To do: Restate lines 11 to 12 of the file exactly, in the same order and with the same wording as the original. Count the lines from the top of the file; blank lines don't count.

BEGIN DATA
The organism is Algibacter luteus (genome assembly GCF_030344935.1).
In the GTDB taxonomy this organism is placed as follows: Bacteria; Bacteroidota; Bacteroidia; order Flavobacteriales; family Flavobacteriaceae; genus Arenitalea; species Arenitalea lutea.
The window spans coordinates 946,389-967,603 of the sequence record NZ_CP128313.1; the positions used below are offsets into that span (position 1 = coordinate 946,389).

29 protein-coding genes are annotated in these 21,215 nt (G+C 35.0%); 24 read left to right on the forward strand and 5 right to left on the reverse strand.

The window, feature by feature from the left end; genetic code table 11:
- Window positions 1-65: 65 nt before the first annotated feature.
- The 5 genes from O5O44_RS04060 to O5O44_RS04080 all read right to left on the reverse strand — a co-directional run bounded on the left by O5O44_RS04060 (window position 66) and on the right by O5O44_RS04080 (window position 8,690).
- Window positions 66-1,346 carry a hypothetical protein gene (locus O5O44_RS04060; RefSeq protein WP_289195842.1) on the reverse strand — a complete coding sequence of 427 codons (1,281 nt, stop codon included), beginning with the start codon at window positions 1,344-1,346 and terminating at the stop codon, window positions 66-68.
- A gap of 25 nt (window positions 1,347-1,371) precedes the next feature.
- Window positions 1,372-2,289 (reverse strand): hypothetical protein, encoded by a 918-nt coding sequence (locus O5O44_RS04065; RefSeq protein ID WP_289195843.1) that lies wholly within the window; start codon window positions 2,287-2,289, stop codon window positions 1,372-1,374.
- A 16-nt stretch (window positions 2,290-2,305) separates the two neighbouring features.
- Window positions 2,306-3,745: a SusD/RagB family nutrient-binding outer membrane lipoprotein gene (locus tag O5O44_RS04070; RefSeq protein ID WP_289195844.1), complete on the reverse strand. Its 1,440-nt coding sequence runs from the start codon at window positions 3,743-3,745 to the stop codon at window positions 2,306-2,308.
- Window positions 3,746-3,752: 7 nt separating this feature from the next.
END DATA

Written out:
- A 16-nt stretch (window positions 2,290-2,305) separates the two neighbouring features.
- Window positions 2,306-3,745: a SusD/RagB family nutrient-binding outer membrane lipoprotein gene (locus tag O5O44_RS04070; RefSeq protein ID WP_289195844.1), complete on the reverse strand. Its 1,440-nt coding sequence runs from the start codon at window positions 3,743-3,745 to the stop codon at window positions 2,306-2,308.